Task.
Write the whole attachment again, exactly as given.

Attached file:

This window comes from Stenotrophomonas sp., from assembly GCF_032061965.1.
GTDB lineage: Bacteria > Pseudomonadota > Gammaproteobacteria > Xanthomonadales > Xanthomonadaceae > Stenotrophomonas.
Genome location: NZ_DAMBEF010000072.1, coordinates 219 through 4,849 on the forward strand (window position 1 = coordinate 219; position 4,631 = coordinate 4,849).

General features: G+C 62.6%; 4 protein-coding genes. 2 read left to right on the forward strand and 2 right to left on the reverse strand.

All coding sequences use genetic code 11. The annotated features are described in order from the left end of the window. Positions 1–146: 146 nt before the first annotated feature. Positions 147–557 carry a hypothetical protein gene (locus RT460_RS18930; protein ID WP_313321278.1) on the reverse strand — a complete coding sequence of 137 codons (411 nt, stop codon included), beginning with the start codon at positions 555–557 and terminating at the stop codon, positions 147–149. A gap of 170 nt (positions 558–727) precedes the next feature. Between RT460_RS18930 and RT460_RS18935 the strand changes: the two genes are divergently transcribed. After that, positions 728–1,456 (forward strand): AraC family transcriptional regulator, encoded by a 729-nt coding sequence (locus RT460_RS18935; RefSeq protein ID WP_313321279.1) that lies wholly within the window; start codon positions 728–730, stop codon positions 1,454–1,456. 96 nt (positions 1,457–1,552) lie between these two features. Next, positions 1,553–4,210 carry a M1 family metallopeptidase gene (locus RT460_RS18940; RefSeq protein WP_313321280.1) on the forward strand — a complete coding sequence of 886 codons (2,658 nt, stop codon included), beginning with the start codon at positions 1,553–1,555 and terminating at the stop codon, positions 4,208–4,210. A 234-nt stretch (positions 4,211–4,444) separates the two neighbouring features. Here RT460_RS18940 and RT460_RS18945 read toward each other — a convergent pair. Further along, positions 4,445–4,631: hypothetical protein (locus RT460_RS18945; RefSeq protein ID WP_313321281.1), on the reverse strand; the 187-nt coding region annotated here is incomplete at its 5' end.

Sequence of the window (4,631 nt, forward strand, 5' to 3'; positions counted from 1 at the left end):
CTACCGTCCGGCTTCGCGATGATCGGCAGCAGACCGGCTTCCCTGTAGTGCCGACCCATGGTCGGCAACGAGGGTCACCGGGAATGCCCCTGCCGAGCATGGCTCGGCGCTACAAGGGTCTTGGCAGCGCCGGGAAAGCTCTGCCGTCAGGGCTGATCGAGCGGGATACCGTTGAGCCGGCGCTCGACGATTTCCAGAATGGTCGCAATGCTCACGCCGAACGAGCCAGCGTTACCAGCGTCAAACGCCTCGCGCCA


This window comes from Stenotrophomonas sp., from assembly GCF_032061965.1.
GTDB lineage: Bacteria > Pseudomonadota > Gammaproteobacteria > Xanthomonadales > Xanthomonadaceae > Stenotrophomonas.
Genome location: NZ_DAMBEF010000072.1, coordinates 219 through 4,849 on the forward strand (window position 1 = coordinate 219; position 4,631 = coordinate 4,849).

General features: G+C 62.6%; 4 protein-coding genes. 2 read left to right on the forward strand and 2 right to left on the reverse strand.

All coding sequences use genetic code 11. The annotated features are described in order from the left end of the window. Positions 1–146: 146 nt before the first annotated feature. Positions 147–557 carry a hypothetical protein gene (locus RT460_RS18930; protein ID WP_313321278.1) on the reverse strand — a complete coding sequence of 137 codons (411 nt, stop codon included), beginning with the start codon at positions 555–557 and terminating at the stop codon, positions 147–149. A gap of 170 nt (positions 558–727) precedes the next feature. Between RT460_RS18930 and RT460_RS18935 the strand changes: the two genes are divergently transcribed. After that, positions 728–1,456 (forward strand): AraC family transcriptional regulator, encoded by a 729-nt coding sequence (locus RT460_RS18935; RefSeq protein ID WP_313321279.1) that lies wholly within the window; start codon positions 728–730, stop codon positions 1,454–1,456. 96 nt (positions 1,457–1,552) lie between these two features. Next, positions 1,553–4,210 carry a M1 family metallopeptidase gene (locus RT460_RS18940; RefSeq protein WP_313321280.1) on the forward strand — a complete coding sequence of 886 codons (2,658 nt, stop codon included), beginning with the start codon at positions 1,553–1,555 and terminating at the stop codon, positions 4,208–4,210. A 234-nt stretch (positions 4,211–4,444) separates the two neighbouring features. Here RT460_RS18940 and RT460_RS18945 read toward each other — a convergent pair. Further along, positions 4,445–4,631: hypothetical protein (locus RT460_RS18945; RefSeq protein ID WP_313321281.1), on the reverse strand; the 187-nt coding region annotated here is incomplete at its 5' end.

Sequence of the window (4,631 nt, forward strand, 5' to 3'; positions counted from 1 at the left end):
CTACCGTCCGGCTTCGCGATGATCGGCAGCAGACCGGCTTCCCTGTAGTGCCGACCCATGGTCGGCAACGAGGGTCACCGGGAATGCCCCTGCCGAGCATGGCTCGGCGCTACAAGGGTCTTGGCAGCGCCGGGAAAGCTCTGCCGTCAGGGCTGATCGAGCGGGATACCGTTGAGCCGGCGCTCGACGATTTCCAGAATGGTCGCAATGCTCACGCCGAACGAGCCAGCGTTACCAGCGTCAAACGCCTCGCGCCA